- The Washington Times - Saturday, February 19, 2005

As the U.S. marks Black History Month, President Bush has a chance to rewrite a dark chapter in the life of one African-American hero — boxing champion Jack Johnson.

While not always touted among others instrumental in the quest for equality for African-Americans, Johnson’s achievements in the ring and to a smaller extent his hubris outside it, merit acclaim for contributing greatly to demolishing stereotypes that were the foundation of discrimination. The only challenge too formidable for Johnson was a racially tinged judicial system intent on finding a way to limit his freedom by misapplying a legal statute.

Jack Johnson was a freedom fighter. His uncanny boxing ability refuted the falsely held notion at the time that African-Americans were mentally and physically inferior and thereby not entitled to the same rights and privileges as other Americans. Johnson was equally adept at dealing with jabs from the media, and the public who showered him with racial slurs and other abuse at every opportunity.

Johnson was not deterred by any of circumstances in his quest to hold the ultimate sports title of that time, the world heavyweight boxing championship. For decades before he won the title Jack Johnson, widely recognized as the most skilled fighter of the time, was denied a chance to contend for the title because he was African-American. The heavyweight title held mythical implications as a symbol of physical and mental prowess and there was a resounding fear that if a Johnson victory would upset the balance of race relations in America and produce a wider call for equality.

However, Johnson believed that, as an American, he should be free compete for the top of his profession. Johnson’s determination to overcome racism and stereotypes made him a symbol among African-Americans who shared his desire for equality.



With vigor and courage, Jack Johnson entered the ring on July Fourth, 1910, and defeated Jim Jeffries to become the first African-American to hold boxing’s heavyweight title.

It is fitting this triumph came on Independence Day because when word traveled Johnson had won, a great ripple of euphoria and joy permeated the hearts of African-Americans nationwide. Johnson in one fell swoop not only knocked out his white opponent but symbolically dealt a blow to stereotypes that obstructed true equality for all Americans.

On the basis of this historic achievement, Johnson’s legacy should have been cemented among the great freedom fighters in American history. However, a miscarriage of justice sentenced Johnson to prison while alive, and to a certain shroud of posthumous infamy.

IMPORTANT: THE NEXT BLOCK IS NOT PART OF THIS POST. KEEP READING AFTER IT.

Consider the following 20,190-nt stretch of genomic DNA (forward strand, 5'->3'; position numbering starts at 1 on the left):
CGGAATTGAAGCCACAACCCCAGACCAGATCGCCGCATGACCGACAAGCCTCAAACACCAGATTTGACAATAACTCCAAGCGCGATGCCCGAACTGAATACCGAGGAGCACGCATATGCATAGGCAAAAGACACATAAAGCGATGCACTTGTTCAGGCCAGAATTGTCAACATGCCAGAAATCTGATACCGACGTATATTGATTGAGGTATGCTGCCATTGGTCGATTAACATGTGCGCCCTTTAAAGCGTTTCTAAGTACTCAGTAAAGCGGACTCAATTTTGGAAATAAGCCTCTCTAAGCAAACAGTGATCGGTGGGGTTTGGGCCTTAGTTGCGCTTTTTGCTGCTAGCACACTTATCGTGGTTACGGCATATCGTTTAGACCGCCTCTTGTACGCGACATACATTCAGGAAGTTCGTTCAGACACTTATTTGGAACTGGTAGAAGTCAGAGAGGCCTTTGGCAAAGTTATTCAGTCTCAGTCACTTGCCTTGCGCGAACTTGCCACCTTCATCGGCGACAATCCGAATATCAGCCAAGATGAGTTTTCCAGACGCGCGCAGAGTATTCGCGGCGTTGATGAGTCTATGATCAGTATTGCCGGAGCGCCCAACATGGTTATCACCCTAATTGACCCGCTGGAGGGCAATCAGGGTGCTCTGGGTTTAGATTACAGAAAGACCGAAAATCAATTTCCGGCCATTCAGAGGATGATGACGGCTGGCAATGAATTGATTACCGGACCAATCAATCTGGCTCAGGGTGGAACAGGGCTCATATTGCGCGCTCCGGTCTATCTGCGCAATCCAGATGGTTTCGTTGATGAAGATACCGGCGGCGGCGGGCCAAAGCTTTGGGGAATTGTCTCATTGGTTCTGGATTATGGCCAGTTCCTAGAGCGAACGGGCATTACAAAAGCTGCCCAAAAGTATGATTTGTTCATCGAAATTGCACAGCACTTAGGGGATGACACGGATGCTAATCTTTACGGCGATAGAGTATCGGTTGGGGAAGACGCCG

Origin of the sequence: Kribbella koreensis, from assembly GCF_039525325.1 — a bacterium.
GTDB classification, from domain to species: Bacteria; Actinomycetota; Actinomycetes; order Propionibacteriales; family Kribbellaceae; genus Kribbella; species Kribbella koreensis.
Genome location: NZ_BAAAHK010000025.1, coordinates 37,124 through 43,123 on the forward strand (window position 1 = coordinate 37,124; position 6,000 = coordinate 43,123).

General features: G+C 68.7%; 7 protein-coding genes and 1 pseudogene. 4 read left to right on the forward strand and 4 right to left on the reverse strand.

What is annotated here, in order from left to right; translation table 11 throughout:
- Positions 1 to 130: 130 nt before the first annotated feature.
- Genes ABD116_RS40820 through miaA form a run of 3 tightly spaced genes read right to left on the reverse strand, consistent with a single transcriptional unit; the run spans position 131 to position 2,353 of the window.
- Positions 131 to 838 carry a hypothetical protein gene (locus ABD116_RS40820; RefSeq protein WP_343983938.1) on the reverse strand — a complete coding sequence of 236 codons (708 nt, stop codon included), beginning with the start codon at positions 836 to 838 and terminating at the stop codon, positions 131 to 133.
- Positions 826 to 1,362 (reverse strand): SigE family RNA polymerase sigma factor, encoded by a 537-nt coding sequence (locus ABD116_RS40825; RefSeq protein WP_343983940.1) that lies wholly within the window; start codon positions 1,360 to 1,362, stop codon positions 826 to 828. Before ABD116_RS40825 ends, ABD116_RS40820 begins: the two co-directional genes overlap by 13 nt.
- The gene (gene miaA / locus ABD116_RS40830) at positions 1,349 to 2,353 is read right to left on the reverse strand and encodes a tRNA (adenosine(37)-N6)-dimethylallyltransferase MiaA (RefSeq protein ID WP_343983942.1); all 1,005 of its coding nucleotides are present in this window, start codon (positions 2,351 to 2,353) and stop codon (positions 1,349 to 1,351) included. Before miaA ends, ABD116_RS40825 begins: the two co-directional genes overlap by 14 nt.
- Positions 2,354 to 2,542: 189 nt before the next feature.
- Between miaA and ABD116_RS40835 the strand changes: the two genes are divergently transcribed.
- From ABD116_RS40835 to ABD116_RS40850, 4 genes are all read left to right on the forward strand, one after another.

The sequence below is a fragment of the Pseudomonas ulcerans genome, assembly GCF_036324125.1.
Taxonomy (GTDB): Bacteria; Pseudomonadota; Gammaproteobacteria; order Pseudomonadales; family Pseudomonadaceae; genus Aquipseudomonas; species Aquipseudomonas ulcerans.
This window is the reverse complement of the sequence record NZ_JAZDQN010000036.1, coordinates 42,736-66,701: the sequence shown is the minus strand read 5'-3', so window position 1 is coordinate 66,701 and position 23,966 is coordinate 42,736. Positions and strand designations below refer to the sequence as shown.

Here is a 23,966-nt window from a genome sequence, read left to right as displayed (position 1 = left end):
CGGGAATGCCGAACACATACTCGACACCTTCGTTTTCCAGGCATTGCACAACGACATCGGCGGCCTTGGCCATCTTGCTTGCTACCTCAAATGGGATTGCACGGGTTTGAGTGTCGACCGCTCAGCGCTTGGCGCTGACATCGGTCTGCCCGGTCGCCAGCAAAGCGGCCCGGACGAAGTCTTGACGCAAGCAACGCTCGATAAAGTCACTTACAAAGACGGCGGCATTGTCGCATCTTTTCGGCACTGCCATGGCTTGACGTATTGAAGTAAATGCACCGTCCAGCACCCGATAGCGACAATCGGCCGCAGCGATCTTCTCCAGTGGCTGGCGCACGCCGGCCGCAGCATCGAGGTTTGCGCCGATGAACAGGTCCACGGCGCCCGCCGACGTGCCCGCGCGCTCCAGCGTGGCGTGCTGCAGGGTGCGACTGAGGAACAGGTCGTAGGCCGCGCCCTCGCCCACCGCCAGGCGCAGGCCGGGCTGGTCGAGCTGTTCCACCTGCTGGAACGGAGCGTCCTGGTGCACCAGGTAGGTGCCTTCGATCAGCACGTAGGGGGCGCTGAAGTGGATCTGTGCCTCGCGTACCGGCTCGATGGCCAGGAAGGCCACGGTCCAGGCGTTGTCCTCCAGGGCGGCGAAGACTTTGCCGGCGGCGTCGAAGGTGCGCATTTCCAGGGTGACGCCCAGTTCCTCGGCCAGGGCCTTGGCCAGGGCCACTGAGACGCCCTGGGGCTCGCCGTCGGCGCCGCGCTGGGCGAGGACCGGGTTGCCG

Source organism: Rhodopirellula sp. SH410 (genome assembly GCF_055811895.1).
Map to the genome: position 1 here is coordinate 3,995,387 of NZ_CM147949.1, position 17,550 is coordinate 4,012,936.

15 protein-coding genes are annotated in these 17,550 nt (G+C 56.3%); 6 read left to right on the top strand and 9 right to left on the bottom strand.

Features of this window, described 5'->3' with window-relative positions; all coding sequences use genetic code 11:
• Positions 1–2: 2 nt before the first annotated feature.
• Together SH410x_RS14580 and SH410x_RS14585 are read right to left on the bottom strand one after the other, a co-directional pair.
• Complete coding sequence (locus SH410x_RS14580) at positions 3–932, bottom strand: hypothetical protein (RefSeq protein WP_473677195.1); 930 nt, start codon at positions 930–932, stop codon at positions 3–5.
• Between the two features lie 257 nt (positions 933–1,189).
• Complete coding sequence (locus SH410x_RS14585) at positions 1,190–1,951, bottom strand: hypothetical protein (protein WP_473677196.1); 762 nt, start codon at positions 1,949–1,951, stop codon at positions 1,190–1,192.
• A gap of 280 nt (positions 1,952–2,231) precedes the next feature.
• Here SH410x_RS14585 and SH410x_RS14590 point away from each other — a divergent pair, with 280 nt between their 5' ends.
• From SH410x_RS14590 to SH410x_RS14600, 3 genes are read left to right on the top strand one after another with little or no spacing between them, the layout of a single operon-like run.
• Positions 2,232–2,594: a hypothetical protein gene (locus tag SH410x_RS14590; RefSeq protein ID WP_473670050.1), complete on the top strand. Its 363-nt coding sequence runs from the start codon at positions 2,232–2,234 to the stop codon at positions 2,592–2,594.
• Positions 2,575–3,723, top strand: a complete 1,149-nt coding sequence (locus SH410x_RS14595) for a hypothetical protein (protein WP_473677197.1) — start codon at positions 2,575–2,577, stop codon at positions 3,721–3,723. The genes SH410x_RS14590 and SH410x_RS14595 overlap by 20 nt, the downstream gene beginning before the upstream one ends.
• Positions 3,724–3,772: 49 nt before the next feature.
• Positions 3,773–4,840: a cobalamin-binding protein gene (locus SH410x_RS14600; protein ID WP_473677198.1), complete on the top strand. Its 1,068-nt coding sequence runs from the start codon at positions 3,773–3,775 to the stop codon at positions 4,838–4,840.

As Johnson secured equality in the ring, he also sought a freedom outside of the ring which was evidenced in his interracial marriages — which angered those already smoldering as a result of Johnson’s boxing success.

In 1913, Johnson was convicted on violating the Mann Act, a law that banned the interstate transport of white women for purposes of prostitution and debauchery. However, Johnson was guilty of neither offense banned by Mann Act as the women in question were involved in consensual relationships with him, which the Mann Act did not sanction. Nevertheless, he was convicted and sentenced to a year in a federal prison.

This conviction cast a shadow on Johnson’s legacy as a forerunner in the struggle for equality who sought the freedoms afforded other Americans in a time when they were denied African-Americans. The conviction also overshadowed Johnson’s legacy as an athlete above measure, an entrepreneur, and an unlikely symbol of the struggle for freedom in America.

This is why a wide-ranging coalition of politicians, activists, celebrities, boxers and others are calling for President Bush to issue a presidential pardon expunging the charges from Johnson’s record. In doing so, he would follow the lead of the Texas State Senate that in 2001 passed a resolution declaring Johnson’s prosecution was due to a “contrived charge” and the political and racial tensions of his time.

A pardon from President Bush would allow Johnson’s legacy to be intact as someone who sought and worked diligently for the American dream. One doesn’t often have a chance to rewrite history. Let’s hope Mr. Bush takes this opportunity to do so, a fitting tribute to a true freedom fighter.

Alvin Williams is president and chief executive officer of Black America’s Political Action Committee (BAMPAC).

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